Raging Against Trump Makes him Stronger

There has been a lot of hate aimed at the republican party lately, even from within. A bulk of this anger has been directed at Donald Drumpf, self-made bankruptaire. Of course, he makes it easy, but that is sort of his plan, isn’t it?

Here’s the thing – Drumpf’s success, as has been pointed out ad nauseum all over the internetz, is based on his ability to appeal to emotion rather than logic. So why are we all trying to reason with people who clearly feel that normal logic has betrayed them. These are folks that have been lied to by politicians for years, and screwed in the process. These are folks that are, in many cases, worse off than their parents – likely in part because their privilege isn’t the black Amex it used to be.

The thing is though, that until we try to see the world from their perspective, until we recognize that the reason Drumpf, Cruz, and Rubio – all nutjobs in their own right, are so popular is because of a fundamental problem with the way we perform democracy, we will continue to polarize.

I often think about Daryl Davis, a African-American man who went out of his way to befriend Klansmen. His wisdom, his courage, his bottomless heart in the face of hate. I think the best way to take away the power of people like Drumpf just to be a bit more like Daryl. So let’s stop mocking Drumpf fans and try to understand them, because hate only breeds hate.

 

 

 

 

 

 

 

 

 

Totally selfish reasons to care about #blacklivesmatter and #oscarssowhite

With the drama around the Oscars controversy and the pretty terrible things some have said about it, I thought it would be a good idea to write a post to help people who do not see the effects of racial inequality understand why it matters, even to you.

So, if you’d like to know why, dear white reader with zero personal stake in racial equality, you should still really really care about it nonetheless, read on!

Continue reading “Totally selfish reasons to care about #blacklivesmatter and #oscarssowhite”

Where are the interracial relationships on TV?

As a devoted TV lover, I consume immensely unhealthy amounts of TV. In the past couple of years, I’ve been thrilled to see interracial couples appear on TV, especially when not even ten years ago Will Smith couldn’t bang a white woman on the silver screen because apparently audiences weren’t ready for it.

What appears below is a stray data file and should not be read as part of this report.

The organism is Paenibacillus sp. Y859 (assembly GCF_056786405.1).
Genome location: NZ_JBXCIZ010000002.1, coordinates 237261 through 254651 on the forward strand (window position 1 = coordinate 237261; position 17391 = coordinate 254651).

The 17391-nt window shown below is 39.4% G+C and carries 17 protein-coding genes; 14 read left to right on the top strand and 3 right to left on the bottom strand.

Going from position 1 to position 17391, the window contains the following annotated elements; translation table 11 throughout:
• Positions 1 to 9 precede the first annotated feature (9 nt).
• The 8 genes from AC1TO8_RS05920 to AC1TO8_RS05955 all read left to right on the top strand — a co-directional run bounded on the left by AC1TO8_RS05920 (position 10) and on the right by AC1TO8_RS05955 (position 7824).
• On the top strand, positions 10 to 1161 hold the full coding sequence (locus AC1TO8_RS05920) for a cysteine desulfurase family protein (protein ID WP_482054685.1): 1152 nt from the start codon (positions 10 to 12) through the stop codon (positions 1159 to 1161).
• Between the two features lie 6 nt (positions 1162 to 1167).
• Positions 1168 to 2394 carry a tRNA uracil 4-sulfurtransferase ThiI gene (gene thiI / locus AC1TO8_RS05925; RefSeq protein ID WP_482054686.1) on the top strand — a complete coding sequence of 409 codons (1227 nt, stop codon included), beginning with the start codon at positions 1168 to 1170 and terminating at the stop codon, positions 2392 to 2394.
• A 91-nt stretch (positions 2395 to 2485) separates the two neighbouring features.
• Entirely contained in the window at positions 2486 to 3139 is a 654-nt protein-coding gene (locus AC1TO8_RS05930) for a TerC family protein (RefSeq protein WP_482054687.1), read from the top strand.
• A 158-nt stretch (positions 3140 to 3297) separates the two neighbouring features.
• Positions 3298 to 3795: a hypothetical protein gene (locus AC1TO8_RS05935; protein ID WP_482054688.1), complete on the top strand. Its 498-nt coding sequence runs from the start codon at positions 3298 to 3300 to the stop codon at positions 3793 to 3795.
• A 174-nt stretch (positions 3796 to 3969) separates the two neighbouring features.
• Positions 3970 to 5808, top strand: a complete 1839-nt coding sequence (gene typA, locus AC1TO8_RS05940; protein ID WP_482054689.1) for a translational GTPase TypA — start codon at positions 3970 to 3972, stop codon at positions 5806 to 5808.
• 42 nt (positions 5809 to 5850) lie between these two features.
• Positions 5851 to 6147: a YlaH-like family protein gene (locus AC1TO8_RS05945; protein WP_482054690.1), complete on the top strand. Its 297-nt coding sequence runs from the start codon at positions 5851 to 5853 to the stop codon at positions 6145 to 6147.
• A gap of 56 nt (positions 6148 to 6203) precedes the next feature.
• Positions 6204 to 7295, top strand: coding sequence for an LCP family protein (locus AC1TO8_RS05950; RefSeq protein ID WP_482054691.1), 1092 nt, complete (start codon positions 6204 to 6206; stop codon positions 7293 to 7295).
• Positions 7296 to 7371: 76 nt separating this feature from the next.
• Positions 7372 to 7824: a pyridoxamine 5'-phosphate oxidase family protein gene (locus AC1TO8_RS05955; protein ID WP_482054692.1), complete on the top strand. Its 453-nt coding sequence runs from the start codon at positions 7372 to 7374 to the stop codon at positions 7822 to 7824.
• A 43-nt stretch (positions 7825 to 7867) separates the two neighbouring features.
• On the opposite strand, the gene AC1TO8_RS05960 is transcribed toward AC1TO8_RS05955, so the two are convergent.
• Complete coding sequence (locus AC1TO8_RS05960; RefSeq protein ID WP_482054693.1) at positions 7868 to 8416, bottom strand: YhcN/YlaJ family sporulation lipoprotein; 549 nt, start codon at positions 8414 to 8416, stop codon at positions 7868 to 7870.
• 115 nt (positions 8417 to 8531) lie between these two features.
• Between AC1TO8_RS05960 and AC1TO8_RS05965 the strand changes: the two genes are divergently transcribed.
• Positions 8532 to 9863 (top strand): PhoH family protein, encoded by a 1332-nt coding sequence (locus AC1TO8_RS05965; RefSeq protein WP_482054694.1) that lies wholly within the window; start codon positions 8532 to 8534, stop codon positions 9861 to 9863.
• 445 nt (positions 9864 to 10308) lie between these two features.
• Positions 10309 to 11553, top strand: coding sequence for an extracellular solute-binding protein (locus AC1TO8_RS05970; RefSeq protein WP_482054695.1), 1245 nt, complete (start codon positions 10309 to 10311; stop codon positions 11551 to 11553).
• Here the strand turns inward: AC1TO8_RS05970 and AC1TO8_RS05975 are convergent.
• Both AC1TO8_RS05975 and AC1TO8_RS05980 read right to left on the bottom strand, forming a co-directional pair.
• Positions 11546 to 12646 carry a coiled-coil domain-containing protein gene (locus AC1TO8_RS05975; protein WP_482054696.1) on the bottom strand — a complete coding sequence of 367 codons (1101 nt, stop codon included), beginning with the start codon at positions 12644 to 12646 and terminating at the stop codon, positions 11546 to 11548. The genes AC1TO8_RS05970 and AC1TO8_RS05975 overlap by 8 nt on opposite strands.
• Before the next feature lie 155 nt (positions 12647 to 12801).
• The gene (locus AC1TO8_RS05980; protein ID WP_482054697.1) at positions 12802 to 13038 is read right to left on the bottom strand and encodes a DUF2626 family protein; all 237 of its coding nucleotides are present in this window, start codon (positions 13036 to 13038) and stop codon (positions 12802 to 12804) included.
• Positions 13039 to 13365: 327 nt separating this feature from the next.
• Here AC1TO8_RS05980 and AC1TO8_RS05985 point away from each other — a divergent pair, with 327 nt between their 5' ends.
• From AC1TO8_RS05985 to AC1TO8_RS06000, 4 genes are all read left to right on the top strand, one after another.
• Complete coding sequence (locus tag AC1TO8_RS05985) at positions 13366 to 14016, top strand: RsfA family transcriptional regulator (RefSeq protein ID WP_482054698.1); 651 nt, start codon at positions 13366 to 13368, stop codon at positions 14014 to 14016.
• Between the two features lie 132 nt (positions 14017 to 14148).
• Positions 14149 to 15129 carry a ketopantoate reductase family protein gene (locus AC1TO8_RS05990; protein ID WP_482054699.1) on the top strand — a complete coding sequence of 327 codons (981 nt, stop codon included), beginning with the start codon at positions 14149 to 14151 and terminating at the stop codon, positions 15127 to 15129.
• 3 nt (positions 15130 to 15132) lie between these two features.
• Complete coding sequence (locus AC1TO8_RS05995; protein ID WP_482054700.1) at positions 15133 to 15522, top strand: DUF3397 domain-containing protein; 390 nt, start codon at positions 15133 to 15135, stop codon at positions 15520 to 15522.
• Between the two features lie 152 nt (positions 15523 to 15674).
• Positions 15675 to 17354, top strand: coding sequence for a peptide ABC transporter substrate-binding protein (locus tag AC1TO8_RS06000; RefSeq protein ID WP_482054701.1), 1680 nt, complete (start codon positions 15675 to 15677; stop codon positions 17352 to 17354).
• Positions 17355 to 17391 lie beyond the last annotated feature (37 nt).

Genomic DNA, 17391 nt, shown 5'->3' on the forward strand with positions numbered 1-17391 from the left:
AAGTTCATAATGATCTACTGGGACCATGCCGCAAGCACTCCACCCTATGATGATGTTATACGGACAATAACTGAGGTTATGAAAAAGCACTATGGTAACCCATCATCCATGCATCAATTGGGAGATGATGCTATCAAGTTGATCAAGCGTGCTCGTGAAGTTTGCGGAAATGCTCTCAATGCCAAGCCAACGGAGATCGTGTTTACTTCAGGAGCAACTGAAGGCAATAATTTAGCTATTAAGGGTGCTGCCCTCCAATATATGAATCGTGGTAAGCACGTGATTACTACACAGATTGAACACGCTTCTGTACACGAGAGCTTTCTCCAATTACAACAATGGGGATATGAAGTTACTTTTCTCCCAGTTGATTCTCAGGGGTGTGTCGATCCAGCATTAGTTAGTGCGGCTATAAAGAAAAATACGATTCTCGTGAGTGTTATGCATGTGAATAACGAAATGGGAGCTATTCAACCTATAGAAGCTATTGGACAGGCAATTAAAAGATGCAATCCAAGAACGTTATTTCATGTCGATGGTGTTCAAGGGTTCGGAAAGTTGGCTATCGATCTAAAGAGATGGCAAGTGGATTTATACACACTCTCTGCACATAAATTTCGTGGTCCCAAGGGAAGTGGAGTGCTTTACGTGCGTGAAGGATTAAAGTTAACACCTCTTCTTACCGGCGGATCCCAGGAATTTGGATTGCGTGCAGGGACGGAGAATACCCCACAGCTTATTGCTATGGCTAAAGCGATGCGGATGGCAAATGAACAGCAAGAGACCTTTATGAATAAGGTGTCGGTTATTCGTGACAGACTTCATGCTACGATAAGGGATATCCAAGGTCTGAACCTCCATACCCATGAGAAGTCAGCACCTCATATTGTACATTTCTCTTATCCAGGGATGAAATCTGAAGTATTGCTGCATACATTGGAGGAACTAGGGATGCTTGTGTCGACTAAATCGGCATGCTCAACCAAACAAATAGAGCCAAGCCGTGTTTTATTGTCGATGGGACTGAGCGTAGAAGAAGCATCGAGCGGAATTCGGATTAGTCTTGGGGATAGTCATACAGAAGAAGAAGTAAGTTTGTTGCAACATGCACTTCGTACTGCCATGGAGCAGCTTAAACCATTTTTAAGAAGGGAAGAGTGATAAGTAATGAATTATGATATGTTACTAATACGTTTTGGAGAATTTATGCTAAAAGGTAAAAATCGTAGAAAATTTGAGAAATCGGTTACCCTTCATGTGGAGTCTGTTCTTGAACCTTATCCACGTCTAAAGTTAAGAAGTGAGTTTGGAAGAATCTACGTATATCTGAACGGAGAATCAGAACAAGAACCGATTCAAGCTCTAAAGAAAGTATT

Unfortunately, it hasn’t been the awakening I’ve been hoping for. With a precious few exceptions, the majority of interracial couplings on TV are a stepping stone, temps, or ways of showing off how totally not racist a character is by introducing an ex that isn’t white.

Is that progress? Well, at least they’re showing up at all now, so that’s something. There are now couples like Captain Holt and Kevin on Brooklyn 99, Jane and Brad from Happy Endings, Jasmine and Crosby from Parenthood, even Ricky and Lucy from I Love Lucy.

Meanwhile, the majority still fall into the former category. People are fawning over Jessica Jones and Luke Cage (who make an awesome duo), but with Cage getting his own show, we know there is nothing long term in store for those 2. Then there are shows like Scandal and Community that will just rotate love interests as often as a pair of socks, so any pairing is temporary. Unsurprisingly, shows featuring people of colour prominently seem better able to manage the mind blowing possibility of people of different heritages finding common ground.

I guess my issue with this is the implicit insinuation that interracial relationships are a phase. The white girl brings home a black man to scare her parents type thing. As if it can never be the end game, just a stepping stone to the real deal when she grows up and marries an accountant of the same faith and skin colour.

I think this is what people mean about not seeing themselves on the screen. It’s a bit like being told by a close family member (and who doesn’t feel that way about TV?) that your choices are invalid, that who they are is invalid.